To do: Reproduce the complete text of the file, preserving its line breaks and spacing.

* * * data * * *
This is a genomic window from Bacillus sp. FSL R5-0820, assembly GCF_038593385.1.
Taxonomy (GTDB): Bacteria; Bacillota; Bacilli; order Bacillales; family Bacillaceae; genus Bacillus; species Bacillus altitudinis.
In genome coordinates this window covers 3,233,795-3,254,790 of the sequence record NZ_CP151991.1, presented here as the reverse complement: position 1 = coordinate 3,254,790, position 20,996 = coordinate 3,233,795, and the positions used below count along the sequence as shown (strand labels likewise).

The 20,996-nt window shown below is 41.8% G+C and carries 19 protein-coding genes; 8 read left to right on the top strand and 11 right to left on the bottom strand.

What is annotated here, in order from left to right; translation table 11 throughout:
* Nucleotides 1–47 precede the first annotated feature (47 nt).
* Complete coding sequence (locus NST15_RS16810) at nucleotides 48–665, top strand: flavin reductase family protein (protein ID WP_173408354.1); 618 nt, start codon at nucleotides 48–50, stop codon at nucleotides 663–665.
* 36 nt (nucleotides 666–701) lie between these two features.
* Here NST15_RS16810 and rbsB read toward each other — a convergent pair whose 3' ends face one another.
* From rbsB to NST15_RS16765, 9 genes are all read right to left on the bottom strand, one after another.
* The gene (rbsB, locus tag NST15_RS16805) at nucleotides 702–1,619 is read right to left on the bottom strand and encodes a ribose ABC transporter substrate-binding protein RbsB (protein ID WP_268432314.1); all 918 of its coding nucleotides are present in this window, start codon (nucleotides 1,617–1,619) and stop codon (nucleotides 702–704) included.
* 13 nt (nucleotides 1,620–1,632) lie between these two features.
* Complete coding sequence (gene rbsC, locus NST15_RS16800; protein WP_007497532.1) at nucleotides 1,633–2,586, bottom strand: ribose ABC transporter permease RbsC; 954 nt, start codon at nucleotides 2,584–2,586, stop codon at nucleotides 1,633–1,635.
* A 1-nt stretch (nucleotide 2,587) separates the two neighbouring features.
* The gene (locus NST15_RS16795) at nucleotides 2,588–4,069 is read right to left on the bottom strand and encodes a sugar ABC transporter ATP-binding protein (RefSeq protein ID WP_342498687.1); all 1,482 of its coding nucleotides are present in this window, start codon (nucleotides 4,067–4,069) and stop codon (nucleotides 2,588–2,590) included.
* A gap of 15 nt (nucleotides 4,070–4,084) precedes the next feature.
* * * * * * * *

This is a genomic window from Bacillus sp. FSL R5-0820, assembly GCF_038593385.1.
Taxonomy (GTDB): Bacteria; Bacillota; Bacilli; order Bacillales; family Bacillaceae; genus Bacillus; species Bacillus altitudinis.
In genome coordinates this window covers 3,233,795-3,254,790 of the sequence record NZ_CP151991.1, presented here as the reverse complement: position 1 = coordinate 3,254,790, position 20,996 = coordinate 3,233,795, and the positions used below count along the sequence as shown (strand labels likewise).

The 20,996-nt window shown below is 41.8% G+C and carries 19 protein-coding genes; 8 read left to right on the top strand and 11 right to left on the bottom strand.

What is annotated here, in order from left to right; translation table 11 throughout:
* Nucleotides 1–47 precede the first annotated feature (47 nt).
* Complete coding sequence (locus NST15_RS16810) at nucleotides 48–665, top strand: flavin reductase family protein (protein ID WP_173408354.1); 618 nt, start codon at nucleotides 48–50, stop codon at nucleotides 663–665.
* 36 nt (nucleotides 666–701) lie between these two features.
* Here NST15_RS16810 and rbsB read toward each other — a convergent pair whose 3' ends face one another.
* From rbsB to NST15_RS16765, 9 genes are all read right to left on the bottom strand, one after another.
* The gene (rbsB, locus tag NST15_RS16805) at nucleotides 702–1,619 is read right to left on the bottom strand and encodes a ribose ABC transporter substrate-binding protein RbsB (protein ID WP_268432314.1); all 918 of its coding nucleotides are present in this window, start codon (nucleotides 1,617–1,619) and stop codon (nucleotides 702–704) included.
* 13 nt (nucleotides 1,620–1,632) lie between these two features.
* Complete coding sequence (gene rbsC, locus NST15_RS16800; protein WP_007497532.1) at nucleotides 1,633–2,586, bottom strand: ribose ABC transporter permease RbsC; 954 nt, start codon at nucleotides 2,584–2,586, stop codon at nucleotides 1,633–1,635.
* A 1-nt stretch (nucleotide 2,587) separates the two neighbouring features.
* The gene (locus NST15_RS16795) at nucleotides 2,588–4,069 is read right to left on the bottom strand and encodes a sugar ABC transporter ATP-binding protein (RefSeq protein ID WP_342498687.1); all 1,482 of its coding nucleotides are present in this window, start codon (nucleotides 4,067–4,069) and stop codon (nucleotides 2,588–2,590) included.
* A gap of 15 nt (nucleotides 4,070–4,084) precedes the next feature.